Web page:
These great composers of the past: Beethoven, Mozart, Bach, Tchaikovsky, Brahms, and my personal favourite Elgar, all lived in a time where they had only a piano to work out their various symphonies or their serenade for strings for example, when it came to notating their work, preparing it for orchestration.
This would surely mean that their ear for music would have to almost be of ‘perfect pitch’ would it not? This is something you are born with I believe. The great composers would hear (Beethoven was of course deaf in his later life) the music (as stupid as it sounds...in their head) and then, naturally, notate the chosen melodies, harmonies on the manuscript. They did not have an ability to plug in a keyboard to a computer; no software for playback and so on.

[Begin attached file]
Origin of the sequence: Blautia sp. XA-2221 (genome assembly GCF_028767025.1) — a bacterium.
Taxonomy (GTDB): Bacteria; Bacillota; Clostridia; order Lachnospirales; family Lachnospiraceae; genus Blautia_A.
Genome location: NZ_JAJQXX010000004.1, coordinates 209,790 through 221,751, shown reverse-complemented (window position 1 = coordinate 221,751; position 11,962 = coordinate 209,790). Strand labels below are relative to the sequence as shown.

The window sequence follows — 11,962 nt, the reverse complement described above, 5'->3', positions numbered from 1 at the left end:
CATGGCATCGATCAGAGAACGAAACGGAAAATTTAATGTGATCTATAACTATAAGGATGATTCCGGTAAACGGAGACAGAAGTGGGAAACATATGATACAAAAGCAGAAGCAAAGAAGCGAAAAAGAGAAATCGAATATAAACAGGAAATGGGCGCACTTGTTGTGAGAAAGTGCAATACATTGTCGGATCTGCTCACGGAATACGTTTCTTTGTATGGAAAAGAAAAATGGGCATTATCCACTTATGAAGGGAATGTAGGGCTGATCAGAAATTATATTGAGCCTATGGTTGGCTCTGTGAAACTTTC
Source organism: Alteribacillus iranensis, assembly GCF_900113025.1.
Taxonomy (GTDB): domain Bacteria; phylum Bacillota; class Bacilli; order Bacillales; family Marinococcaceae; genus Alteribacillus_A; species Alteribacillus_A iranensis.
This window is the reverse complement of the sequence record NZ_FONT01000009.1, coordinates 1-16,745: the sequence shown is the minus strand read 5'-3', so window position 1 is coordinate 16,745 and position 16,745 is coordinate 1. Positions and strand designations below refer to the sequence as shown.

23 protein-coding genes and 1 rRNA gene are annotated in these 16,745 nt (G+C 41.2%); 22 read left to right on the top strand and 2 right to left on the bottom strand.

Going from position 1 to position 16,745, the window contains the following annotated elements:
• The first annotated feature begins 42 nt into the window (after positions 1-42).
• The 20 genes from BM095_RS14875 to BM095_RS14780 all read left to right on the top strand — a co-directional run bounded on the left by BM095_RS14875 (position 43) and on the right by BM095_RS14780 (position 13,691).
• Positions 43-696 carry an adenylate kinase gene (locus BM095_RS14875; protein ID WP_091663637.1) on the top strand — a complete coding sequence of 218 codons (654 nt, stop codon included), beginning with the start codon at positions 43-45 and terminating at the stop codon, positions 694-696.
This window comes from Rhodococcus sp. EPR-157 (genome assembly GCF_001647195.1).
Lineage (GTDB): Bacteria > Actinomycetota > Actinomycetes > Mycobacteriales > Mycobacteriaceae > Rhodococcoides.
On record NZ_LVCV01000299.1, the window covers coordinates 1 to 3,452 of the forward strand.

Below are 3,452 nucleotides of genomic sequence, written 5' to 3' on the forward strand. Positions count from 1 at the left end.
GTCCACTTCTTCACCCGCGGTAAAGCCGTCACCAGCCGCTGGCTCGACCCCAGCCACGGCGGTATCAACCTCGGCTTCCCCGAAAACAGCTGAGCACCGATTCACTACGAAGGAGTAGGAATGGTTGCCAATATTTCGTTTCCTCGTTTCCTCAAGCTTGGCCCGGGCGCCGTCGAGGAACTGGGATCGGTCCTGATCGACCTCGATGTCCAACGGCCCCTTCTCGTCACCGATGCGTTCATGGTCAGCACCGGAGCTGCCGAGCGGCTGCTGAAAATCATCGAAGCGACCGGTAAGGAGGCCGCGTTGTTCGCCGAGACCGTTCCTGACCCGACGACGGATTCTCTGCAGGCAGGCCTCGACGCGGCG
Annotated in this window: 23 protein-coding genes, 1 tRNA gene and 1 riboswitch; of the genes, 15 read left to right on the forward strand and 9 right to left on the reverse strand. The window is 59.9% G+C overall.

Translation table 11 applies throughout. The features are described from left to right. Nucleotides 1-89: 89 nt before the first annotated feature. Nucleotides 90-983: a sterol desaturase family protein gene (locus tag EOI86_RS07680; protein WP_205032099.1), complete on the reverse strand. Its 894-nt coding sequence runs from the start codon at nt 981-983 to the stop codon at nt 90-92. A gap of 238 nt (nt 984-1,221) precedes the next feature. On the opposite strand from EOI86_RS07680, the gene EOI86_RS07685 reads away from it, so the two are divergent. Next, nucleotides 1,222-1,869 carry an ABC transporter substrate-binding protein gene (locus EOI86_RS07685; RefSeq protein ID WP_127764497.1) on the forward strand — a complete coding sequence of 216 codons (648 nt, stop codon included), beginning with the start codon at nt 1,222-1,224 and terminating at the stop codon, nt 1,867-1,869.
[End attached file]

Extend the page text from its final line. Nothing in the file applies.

My question is, if one's musical ear (as I have found) is not up to that... craftsmanship shall we say, can it be trained as such? Are there any good examples or best practices for training your ear to gain almost perfect pitch, where you can hear it in your head and then write it down almost immediately?
Elgar for example, would pore over Brahms’s 3rd Symphony, reading it all the hours god sent, but in order to hear that, he would have to have an idea of what that sounded like. Does a bad musician translate to someone who cannot hear this, unless it is played aloud?